# [Haskell-beginners] [Fwd: Binary tree algorithm]

Daniel Fischer daniel.is.fischer at web.de
Thu May 6 16:32:42 EDT 2010

```On Thursday 06 May 2010 21:51:47, legajid wrote:
> Oops, mistake in sender name.
>
> Hi,
> i wanted to write an algorithm for loading a binary tree, then get the
> values in order and other operations.
>
> So, i created a data type :
> data AR a = R a (AR a) (AR a) | N   deriving (Show, Ord, Eq)
> for an example : R 30 (R 10 (N) (R 20 N N )) (R 40 (N) (R 50 N N ))
>
> the main problem i had is : how to update such a complex value, to add
> another one.

insert :: Ord a => a -> AR a -> AR a
insert x ar@(R y l r)
| x < y     = R y (insert x l) r
| x == y    = ar
| otherwise = R y l (insert x r)
insert x N = R x N N

However, this might lead to very skewed trees. In general it is preferable
to use balanced trees to prevent that. Then you would store the size (or
the depth) in the nodes alongside the data and rebalance the tree when it
becomes too skewed. There are packages for trees on Hackage, also you could
look at the implementation of Data.Set for deeper insights.

> After hours of trying (and error !) my solution is : find where to
> insert the new value, then read the whole tree and copy its values,
> except for the one for insert.
> The tree must be read entirely as long as there are values to insert.
> For large numbers of values, i guess calculation time will increase
> seriously.

If you don't balance the tree, you risk that its depth (and hence an
insert) is O(size), making the building of a tree of size n an O(n^2)
algorithm [okay, that is the worst case, when the list of items to insert
is basically sorted; more often it would be a depth of O(n^0.5) or so].

With a balanced tree, the depth is O(log size), making the building an
O(n*log n) algorithm.

Also, for efficiency, you should make the tree strict (at least the
structure),

data AR a = R a !(AR a) !(Ar a)

>
> I wrote it using "basic" Haskell capabilities. Are there some modules
> that manage this in a quicker way?

Search Hackage for "tree", look at Data.Set.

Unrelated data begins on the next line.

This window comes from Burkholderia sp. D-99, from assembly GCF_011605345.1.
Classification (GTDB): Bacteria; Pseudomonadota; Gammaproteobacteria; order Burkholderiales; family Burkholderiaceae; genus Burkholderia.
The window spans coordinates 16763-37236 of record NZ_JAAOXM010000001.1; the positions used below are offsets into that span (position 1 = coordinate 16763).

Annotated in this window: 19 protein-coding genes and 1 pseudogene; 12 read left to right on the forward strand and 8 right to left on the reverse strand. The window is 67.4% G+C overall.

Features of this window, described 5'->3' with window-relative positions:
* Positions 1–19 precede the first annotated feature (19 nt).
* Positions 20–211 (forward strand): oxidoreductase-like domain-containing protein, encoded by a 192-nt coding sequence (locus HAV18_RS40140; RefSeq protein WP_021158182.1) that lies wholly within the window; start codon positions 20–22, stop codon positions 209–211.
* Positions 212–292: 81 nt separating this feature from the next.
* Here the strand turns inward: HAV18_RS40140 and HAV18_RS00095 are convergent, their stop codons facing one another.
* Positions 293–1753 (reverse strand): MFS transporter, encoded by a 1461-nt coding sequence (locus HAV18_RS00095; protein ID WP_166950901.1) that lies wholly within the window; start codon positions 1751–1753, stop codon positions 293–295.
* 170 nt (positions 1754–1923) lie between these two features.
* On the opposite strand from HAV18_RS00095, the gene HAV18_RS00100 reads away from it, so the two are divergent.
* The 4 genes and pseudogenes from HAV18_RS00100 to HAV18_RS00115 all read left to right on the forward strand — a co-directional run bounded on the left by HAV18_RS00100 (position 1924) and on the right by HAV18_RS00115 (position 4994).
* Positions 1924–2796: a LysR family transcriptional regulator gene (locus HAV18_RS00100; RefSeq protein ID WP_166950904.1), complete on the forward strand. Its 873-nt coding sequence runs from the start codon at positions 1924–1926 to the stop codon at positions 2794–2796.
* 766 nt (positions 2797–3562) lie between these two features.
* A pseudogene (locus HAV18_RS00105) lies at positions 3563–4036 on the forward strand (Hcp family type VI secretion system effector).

> using mutable variables ?
>
> Below is my code. How can it be improved ?
> Several limitations to my program (i could solve them) :
> . only Int values (strings should not be a problem)
> . minimum 2  values to make a tree
> . no duplicate values :it's used to find the node where to insert a new
> value. To allow duplicates, i should generate a unique "node id".
>
> -- cre [30, 10, 40, 50, 20]
> cre :: [Int] -> AR Int
> cre val =
>    -- add values except the first one
>    cre' (tail val) arb
>    where
>        -- init tree with first value
>        arb=R (head val) N N
>
> -- Add values to the tree
> cre' :: [Int] -> AR Int -> AR Int
> cre' [] arb = arb    -- at the end, get last value for the tree data
> cre' (x:xs) arb =
>    cre' xs (cre'' x arb)
>
> -- Find the node where to insert the new value and proceed
> cre'' :: Int -> AR Int -> AR Int
> cre'' n arb =
>    cre''' n arb (r, gd)
>    where
>        (r, gd)= trouve n arb -- insert at node value r, g(auche) ou
> d(roite)
>
> --  Read the whole tree and update the specified node to insert the new
> value
> cre''' :: Int -> AR Int -> (Int, String) -> AR Int
> cre''' _ N _ = N
> cre''' n (R x y z) (r, gd) =
>    R x (cre''' n y' (r,gd)) (cre''' n z' (r,gd))
>    where
>        -- left value (<)
>        y' = if x == r && gd=="g" then R n N N
>                          else y
>        -- right value (>)
>        z' = if x == r && gd=="d" then R n N N
>                          else z
>
> -- find the node where to insert the value
> trouve :: Int -> AR Int -> (Int, String)
> trouve n (R x y z)
>
>    | n <= x && y == N    =  (x, "g")
>    | n <= x        = trouve n y
>    | n > x && z == N    =  (x, "d")
>    | n > x            = trouve n z
>
> trouve n (N) = (0, " ")
>